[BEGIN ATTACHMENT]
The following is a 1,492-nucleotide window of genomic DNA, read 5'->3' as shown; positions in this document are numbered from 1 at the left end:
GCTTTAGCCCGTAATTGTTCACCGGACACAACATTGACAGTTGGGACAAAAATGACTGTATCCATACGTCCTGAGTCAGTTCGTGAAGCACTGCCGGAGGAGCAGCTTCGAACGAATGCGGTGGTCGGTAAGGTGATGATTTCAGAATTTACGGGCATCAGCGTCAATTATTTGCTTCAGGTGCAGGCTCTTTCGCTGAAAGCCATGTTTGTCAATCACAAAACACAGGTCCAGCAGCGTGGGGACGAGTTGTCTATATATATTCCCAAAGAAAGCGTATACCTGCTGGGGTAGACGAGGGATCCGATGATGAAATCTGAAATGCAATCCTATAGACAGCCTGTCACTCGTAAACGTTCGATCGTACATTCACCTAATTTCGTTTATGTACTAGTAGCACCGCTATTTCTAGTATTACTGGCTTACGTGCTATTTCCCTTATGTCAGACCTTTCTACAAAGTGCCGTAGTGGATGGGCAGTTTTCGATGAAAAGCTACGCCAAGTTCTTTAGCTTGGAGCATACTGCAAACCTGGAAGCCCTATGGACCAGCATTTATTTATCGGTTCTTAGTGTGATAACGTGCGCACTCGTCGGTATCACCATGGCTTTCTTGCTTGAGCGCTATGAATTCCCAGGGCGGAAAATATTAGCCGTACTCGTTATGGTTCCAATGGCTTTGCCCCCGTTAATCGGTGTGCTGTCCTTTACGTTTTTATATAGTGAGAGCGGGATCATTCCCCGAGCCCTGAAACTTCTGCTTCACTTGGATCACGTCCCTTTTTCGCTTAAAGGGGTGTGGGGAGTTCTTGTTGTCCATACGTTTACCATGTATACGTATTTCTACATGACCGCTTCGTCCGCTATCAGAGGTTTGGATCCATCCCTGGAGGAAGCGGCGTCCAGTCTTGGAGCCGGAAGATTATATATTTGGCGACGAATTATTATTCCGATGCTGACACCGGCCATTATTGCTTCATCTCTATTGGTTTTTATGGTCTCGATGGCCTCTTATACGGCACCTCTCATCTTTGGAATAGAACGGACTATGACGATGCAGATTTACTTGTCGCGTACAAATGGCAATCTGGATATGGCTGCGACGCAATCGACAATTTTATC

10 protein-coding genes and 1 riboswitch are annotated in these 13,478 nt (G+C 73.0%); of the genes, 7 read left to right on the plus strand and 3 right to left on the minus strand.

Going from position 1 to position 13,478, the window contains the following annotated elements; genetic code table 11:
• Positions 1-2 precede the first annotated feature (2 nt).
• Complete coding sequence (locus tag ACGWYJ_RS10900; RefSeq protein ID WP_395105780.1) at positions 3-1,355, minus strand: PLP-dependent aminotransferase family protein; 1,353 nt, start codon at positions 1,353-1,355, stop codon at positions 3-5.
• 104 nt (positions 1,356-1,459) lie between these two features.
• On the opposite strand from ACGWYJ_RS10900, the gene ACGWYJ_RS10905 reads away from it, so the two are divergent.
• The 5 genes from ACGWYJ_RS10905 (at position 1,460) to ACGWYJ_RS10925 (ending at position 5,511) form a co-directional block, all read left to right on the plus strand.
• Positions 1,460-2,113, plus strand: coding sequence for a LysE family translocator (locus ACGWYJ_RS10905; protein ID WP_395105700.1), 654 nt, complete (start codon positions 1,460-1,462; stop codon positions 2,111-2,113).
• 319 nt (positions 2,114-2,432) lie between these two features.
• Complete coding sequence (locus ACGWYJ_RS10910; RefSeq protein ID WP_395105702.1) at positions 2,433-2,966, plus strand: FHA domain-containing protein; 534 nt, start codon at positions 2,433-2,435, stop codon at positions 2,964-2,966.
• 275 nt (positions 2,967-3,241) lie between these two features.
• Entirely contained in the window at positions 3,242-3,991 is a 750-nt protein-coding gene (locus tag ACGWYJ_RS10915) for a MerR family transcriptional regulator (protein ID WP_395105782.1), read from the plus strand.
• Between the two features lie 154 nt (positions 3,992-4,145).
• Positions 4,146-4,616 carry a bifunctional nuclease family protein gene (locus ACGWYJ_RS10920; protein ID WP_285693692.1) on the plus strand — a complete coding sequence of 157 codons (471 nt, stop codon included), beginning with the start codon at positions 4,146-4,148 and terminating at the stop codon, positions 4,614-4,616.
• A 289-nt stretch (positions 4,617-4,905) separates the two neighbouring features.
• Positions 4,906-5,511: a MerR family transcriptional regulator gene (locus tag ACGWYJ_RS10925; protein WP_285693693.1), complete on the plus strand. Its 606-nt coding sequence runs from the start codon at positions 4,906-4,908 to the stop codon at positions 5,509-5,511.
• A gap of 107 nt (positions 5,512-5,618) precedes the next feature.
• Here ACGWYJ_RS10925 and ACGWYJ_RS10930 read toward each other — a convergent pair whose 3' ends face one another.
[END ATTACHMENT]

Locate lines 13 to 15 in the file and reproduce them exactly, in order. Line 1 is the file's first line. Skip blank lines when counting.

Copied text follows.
• 275 nt (positions 2,967-3,241) lie between these two features.
• Entirely contained in the window at positions 3,242-3,991 is a 750-nt protein-coding gene (locus tag ACGWYJ_RS10915) for a MerR family transcriptional regulator (protein ID WP_395105782.1), read from the plus strand.
• Between the two features lie 154 nt (positions 3,992-4,145).